Did I mention that Radha Now was conceived through my communion with a Tree? My confidante,  my sakhi (female friend), the silent witness to my frustrations and agonies. And then conversation after conversation with my collaborator Dr. Vasanthi Sankaranarayanan to gradually translate the thoughts, experiences and emotions into structure and form. 

 Vasanthi and me, Photo: Yann Pitchal 

Vasanthi and me, Photo: Yann Pitchal 

In 2011, I was invited by Bhaskar's Arts Academy to stage Radha Now once again in Singapore. However much I tried, I kept hitting a wall when it came to rounding up 10 local male Bharatanatyam dancers. This despite the fact that there are so many dance institutions on this island. Moreover, two from the original cast were now based in Singapore and teaching Bharatanatyam here. Institutional politics unfortunately came in the way of artistic endeavour. I ended up working with a mixed cast of male Bharatanatyam and Kathakali artists which I must say gave the work a new texture.

I did miss the discotheque though, especially the multiple levels, glass window, tree and water. There is something about caressing a real tree, carrying bits of its bark along with you on your skin and clothes as you then move gently under its canopy, its large roots serving as a cushion on which to rest your tired spirit. The moist night soil beneath you is like a mattress that rejuvenates. You rise, body smeared with brown soil to remind you of a deeper connection and reality, and  immerse yourself gradually into actual water, healing and freeing yourself from the rigid and oppressive structures that have colluded to hold you back. A glass window separates and protects you from the gaze of your audience. 

 Radha Now at DUBLIN (Chenna), 2005

Radha Now at DUBLIN (Chenna), 2005

It was daunting to adapt the work to the indoor proscenium stage in Singapore, that too with a modest budget. But we tried. 

Apart from a few stray voices, there was a curious silence after the Singapore staging. Did you like it? Did you not like it? Why? Why not? I have gradually understood that the silence and the silencing is very much a part of this sort of work. It's par for the course lah! A few days later, I was pleasantly surprised to receive a call from Dr. Maha Sripathy asking if she could come over with her friend Ms. Jenny Lim, to discuss the work. I will write more on Radha Now in future posts, but first let me share Maha's (and Jenny's) reflections on the 2011 staging of the work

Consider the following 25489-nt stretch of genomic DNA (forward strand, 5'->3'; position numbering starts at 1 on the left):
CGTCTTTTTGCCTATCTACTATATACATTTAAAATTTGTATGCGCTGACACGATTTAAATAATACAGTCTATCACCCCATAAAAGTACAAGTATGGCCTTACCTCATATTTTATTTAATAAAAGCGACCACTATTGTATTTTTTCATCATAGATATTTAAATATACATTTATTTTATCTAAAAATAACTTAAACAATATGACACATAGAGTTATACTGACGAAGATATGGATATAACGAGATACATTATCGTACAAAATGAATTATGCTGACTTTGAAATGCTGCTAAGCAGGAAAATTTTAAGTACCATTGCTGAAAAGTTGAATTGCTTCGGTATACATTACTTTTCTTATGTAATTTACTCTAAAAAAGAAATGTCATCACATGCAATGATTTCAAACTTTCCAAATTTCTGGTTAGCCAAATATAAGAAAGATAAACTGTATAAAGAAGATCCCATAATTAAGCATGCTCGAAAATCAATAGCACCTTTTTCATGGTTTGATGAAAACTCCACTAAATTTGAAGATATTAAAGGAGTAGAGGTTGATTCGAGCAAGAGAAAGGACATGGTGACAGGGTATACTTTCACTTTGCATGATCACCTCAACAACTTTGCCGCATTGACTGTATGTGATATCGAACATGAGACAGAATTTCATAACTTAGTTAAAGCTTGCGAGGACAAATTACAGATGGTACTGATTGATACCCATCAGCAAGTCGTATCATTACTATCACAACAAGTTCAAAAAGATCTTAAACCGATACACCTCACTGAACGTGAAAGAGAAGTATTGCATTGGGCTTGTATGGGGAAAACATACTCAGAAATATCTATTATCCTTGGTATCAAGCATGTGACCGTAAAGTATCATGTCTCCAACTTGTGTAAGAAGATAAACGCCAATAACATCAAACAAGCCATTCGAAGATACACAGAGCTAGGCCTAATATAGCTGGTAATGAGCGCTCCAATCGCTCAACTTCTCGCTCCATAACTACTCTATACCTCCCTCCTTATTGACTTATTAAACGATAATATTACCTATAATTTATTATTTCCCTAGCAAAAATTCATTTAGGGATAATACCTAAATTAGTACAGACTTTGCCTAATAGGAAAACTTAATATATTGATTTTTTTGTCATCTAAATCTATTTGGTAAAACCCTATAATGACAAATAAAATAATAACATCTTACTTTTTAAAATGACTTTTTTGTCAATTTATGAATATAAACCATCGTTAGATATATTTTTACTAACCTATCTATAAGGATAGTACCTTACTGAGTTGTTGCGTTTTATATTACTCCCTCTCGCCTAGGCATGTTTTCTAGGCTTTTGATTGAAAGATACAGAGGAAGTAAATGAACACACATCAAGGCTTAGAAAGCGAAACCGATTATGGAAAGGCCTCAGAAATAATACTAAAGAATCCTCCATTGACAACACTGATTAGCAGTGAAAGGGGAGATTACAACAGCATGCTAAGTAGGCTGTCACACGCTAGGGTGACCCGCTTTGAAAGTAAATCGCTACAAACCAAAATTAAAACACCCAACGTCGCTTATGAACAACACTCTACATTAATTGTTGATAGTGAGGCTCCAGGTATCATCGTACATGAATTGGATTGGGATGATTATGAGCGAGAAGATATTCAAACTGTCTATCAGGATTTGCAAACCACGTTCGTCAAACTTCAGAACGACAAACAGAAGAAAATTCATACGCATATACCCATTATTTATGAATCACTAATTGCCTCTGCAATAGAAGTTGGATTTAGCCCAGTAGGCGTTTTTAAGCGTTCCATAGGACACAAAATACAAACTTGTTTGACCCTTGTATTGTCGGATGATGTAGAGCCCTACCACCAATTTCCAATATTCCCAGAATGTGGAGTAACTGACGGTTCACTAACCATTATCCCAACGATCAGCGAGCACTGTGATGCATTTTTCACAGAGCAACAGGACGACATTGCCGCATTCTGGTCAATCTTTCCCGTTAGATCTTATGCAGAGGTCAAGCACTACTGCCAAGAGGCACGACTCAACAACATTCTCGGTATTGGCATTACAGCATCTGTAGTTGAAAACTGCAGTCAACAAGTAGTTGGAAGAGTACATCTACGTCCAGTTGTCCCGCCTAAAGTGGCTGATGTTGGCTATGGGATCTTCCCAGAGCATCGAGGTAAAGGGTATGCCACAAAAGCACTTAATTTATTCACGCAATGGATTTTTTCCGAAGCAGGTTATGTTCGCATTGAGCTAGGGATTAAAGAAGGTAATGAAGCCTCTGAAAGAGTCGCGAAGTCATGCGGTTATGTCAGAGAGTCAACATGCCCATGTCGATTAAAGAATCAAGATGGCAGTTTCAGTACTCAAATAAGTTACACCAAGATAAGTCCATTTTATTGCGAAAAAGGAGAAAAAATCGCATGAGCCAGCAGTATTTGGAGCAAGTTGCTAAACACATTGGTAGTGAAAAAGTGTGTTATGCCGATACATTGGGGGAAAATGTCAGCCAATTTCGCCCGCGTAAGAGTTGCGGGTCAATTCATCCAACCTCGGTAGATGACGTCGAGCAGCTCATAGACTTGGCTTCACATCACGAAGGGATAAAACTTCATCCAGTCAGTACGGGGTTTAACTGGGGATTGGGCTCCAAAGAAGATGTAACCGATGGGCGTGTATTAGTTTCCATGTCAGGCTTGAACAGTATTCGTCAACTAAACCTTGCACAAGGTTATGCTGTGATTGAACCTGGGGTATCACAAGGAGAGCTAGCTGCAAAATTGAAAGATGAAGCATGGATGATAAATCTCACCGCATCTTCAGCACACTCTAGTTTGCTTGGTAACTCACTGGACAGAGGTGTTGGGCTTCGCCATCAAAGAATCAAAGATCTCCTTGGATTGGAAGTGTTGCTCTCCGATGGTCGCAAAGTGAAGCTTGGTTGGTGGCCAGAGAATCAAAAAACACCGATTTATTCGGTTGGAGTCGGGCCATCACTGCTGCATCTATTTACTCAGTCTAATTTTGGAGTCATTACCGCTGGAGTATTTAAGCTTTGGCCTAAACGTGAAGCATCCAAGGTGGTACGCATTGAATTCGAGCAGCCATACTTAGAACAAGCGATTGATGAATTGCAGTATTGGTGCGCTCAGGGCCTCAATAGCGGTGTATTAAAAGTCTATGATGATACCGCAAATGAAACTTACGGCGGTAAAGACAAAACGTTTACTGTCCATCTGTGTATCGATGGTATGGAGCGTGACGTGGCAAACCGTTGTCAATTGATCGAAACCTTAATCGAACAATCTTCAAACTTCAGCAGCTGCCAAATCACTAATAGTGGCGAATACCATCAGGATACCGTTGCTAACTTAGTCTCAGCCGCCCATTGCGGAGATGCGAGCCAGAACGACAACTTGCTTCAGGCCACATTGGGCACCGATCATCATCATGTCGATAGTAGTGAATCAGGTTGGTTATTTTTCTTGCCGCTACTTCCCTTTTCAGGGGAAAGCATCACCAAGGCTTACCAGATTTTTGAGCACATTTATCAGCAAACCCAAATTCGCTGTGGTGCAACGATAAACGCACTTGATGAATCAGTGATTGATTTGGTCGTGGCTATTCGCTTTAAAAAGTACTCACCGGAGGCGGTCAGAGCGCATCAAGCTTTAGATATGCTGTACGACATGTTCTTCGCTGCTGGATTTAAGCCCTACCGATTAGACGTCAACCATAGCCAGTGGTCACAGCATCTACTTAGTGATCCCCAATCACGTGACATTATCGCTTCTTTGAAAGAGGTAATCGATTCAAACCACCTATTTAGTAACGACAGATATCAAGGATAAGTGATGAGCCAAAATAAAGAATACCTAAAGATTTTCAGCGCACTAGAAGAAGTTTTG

An Exploration of the Persona and Perspective in Nirmala Seshadri’s RADHA NOW

Dr. Maha Sripathy

A performance with a difference - That was RADHA NOW. This was no performance to relax, enjoy and leave, feeling that all that mattered was that it was a good evening. RADHA NOW demanded an engagement, a reflective involvement that had to be personal, although the issues it raised are universal. For this was a performance that did not draw on the audience with its bright and well-corseted costumes or its vibrant, fast-paced music or seductive movements. And yet it kept the audience riveted to their seats! Such was its conceptual allure, that a friend whom I had invited for the evening’s sojourn, with just the statement ‘it is a contemporary Indian Dance’ was bursting with questions late into the evening. Jenny, my friend, holds a licentiate in Speech and Drama from Trinity College, London. Our discussions and soul searching led us to Nirmala, to find out not just about RADHA NOW, but also about her engagement through dance and the connectivity between persona, performance and perspective and this is what we learnt…

 Radha Now 2011 Photos: Cees Von Toledo 

Radha Now 2011 Photos: Cees Von Toledo 

J: What struck me was your intense sadness and the pain. I was drawn into that sadness. What was the pain?

N: I was exploring the concept of love, where the man takes the centre-stage in the journey. By doing that, the woman is subjected to pain and humiliation. I was exploring the possibility of moving out of that and finding a space where I don’t negate the emotion but put something in that space. The tree in the background symbolizes the inner core. All the experiences can come and go but my inner self is intact. It stops me from being absorbed into the zone of self-destruction. Love is a journey and the process, given the male-centric focus, is a painful one. The sadness, which originates from the pain, has many layers. It is more than just emoting. The journey itself, as presented in the dance, is a purposeful endeavour.